By Cristina Mendez

BALTIMORE (WJZ) — The elementary school mass shooting in Uvalde, Texas, on Tuesday prompted some schools in Maryland to offer extra support to students and staff.

On Wednesday, a spokesperson for Anne Arundel County Schools said security was increased to relieve anxiety from families and those who attend their campuses.

READ MORE: Pasadena Woman, 63, Dies After Hit-And-Run Boating Crash On Magothy River

Meanwhile, Baltimore County Schools extended professional help to their students and staff who wanted to talk through the mass shooting.

“Many times, our students want to talk about it so we do provide that space if they want to have a conversation, but we have it with our experts, our counselors, our social workers, BPWs, and our administrators to give us some time to kind of process what’s happening,” Superintendent Darryl Williams said.

These conversations may also happen at home with parents and guardians faced with difficult questions by their youngest family members.

 

“The school shootings get national horror and attention because of its scale and scope but when we look at the number of shootings that are happening here in Baltimore, and there are kids that are being killed or witnesses to violence, we need to be just as outraged,” Adam Rosenberg, the executive director of LifeBridge Health Center for Hope, said.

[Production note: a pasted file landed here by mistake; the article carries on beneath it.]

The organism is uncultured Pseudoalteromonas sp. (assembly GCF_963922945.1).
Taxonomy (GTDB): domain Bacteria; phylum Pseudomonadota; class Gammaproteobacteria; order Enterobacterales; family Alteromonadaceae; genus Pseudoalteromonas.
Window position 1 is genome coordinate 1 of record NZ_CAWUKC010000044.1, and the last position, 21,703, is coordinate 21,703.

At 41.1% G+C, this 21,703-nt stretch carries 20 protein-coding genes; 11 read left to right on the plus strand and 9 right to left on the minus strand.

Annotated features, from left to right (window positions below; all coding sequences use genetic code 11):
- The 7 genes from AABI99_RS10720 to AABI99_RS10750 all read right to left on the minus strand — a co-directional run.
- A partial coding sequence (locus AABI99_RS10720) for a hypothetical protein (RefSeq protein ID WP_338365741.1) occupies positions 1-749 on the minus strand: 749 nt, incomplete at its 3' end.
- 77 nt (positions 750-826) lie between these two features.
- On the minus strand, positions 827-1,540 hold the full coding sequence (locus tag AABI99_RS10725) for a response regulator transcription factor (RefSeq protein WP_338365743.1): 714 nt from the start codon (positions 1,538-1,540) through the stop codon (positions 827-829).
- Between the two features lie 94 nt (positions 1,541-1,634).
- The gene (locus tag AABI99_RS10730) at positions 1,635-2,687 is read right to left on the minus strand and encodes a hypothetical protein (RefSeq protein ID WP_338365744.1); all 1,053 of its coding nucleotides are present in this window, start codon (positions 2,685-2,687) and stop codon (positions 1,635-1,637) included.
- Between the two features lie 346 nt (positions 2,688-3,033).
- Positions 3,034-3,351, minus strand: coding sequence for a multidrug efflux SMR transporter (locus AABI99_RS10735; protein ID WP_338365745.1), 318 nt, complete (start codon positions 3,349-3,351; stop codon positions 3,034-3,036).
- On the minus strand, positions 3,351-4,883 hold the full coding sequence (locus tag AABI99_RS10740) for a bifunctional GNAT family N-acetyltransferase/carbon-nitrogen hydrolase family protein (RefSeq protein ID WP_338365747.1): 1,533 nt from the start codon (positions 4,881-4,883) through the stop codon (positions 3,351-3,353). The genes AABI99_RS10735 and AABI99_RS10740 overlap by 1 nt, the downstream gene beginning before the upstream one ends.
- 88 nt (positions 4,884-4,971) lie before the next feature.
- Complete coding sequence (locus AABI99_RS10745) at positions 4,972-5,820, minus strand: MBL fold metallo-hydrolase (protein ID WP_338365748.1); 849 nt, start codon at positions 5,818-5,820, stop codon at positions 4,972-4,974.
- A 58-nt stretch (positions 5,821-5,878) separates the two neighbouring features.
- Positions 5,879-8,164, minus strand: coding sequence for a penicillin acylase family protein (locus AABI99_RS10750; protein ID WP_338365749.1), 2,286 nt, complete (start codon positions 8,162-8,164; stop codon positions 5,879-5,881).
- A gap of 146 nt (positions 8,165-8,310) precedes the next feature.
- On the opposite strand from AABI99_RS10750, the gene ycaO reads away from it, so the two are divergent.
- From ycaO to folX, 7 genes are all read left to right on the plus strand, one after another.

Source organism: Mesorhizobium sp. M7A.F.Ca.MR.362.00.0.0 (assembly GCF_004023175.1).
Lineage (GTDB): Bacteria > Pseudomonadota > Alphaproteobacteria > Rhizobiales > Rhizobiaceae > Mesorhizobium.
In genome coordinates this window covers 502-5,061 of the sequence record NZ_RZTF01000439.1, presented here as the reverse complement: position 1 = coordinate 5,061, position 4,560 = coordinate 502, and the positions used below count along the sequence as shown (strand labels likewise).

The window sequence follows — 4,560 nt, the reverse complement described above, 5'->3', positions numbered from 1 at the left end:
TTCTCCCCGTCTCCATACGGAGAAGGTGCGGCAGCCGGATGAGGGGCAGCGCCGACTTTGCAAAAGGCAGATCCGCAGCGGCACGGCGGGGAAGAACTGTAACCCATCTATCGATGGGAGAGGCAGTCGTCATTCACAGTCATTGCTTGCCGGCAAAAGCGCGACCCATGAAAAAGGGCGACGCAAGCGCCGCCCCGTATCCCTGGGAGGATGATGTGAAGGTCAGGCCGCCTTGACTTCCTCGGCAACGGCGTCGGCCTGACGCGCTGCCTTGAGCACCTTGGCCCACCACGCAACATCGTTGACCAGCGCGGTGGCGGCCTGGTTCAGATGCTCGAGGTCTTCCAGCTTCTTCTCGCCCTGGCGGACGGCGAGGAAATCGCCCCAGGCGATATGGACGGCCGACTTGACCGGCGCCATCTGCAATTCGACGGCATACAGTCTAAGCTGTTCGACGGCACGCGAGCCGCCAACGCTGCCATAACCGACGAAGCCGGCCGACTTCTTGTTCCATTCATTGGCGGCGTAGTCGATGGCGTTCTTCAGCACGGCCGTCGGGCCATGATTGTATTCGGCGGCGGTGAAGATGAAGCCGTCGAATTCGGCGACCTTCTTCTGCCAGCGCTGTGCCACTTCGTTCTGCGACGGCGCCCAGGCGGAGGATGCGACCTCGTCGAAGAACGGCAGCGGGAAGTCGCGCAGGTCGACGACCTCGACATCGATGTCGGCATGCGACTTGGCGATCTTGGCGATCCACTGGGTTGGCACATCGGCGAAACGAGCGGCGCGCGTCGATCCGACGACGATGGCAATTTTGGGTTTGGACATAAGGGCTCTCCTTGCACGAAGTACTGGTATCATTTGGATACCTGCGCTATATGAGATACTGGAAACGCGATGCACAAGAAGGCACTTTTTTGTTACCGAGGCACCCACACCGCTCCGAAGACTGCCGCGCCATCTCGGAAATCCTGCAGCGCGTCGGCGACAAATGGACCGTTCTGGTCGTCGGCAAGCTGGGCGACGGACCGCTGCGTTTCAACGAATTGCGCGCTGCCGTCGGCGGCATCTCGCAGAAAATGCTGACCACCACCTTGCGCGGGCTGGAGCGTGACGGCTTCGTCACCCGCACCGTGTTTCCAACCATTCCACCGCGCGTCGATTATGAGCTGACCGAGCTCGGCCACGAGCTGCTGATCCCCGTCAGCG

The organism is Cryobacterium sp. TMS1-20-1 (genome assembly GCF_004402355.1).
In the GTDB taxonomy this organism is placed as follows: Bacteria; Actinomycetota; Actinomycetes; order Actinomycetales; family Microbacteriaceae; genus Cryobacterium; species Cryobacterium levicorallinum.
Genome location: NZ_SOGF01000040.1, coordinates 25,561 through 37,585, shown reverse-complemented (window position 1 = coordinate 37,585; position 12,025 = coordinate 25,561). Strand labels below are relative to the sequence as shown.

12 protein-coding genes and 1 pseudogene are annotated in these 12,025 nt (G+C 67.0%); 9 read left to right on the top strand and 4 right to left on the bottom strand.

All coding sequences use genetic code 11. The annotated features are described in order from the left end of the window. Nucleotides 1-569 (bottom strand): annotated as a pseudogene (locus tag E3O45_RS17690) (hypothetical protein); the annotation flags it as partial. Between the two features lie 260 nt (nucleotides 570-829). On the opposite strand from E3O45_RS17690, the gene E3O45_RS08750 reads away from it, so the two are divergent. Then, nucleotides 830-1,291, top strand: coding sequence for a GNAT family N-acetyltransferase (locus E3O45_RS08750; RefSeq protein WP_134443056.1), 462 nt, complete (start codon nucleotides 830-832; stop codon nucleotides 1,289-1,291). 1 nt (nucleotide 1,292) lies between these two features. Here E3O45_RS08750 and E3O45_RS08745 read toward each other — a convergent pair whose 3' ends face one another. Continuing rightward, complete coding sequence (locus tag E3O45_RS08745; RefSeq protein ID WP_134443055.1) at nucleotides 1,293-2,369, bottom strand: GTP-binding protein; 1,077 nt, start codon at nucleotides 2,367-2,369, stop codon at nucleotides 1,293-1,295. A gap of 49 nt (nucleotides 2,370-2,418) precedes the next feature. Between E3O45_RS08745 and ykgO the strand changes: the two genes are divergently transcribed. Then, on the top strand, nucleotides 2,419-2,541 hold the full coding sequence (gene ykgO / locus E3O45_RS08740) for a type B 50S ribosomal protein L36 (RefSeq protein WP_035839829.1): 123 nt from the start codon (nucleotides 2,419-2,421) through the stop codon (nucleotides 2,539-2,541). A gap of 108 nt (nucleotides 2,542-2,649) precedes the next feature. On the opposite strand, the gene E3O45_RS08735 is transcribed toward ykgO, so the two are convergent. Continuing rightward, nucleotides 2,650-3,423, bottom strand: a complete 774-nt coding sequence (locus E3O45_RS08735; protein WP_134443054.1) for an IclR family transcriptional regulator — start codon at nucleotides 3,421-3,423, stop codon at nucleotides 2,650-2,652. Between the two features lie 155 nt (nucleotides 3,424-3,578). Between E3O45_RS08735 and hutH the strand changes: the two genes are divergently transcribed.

The program aims at violence intervention by helping people of all ages in our community work through trauma, including witnessing a homicide to domestic abuse.

READ MORE: Death Of Baltimore High School Football Player Inspires Training To Prevent Future Tragedies

“It’s hard enough for adults to try to process this, let alone children, how can we help them with that?” WJZ reporter Cristina Mendez asked Rosenberg. 

“I think one thing any parent can do regardless of a child’s age, you know your child best, is to ask have they heard about what happened in Texas,” Rosenberg said.

That was the approach Raisa Lefe Rouse, mother of five, took with her two oldest children.

“They were speechless,” Lefe Rouse said. “Speechless like so many of us.”

Less than 24-hours after she had that heartbreaking conversation, her three youngest children were sent into lockdown at Baltimore Montessori Public Charter because of a threat later found to be untrue.

She decided to dismiss her children from school early following the notification from the school.

“I send prayers to everyone, all the families in Texas,” Lefe Rouse said. “Just going through this minor situation I can’t imagine being alerted that my child died because of school shootings so my heart goes out to those families.”

MORE NEWS: 4 Killed 9 Wounded In 11 Baltimore Shootings Over Independence Day Weekend, Police Say

 

Cristina Mendez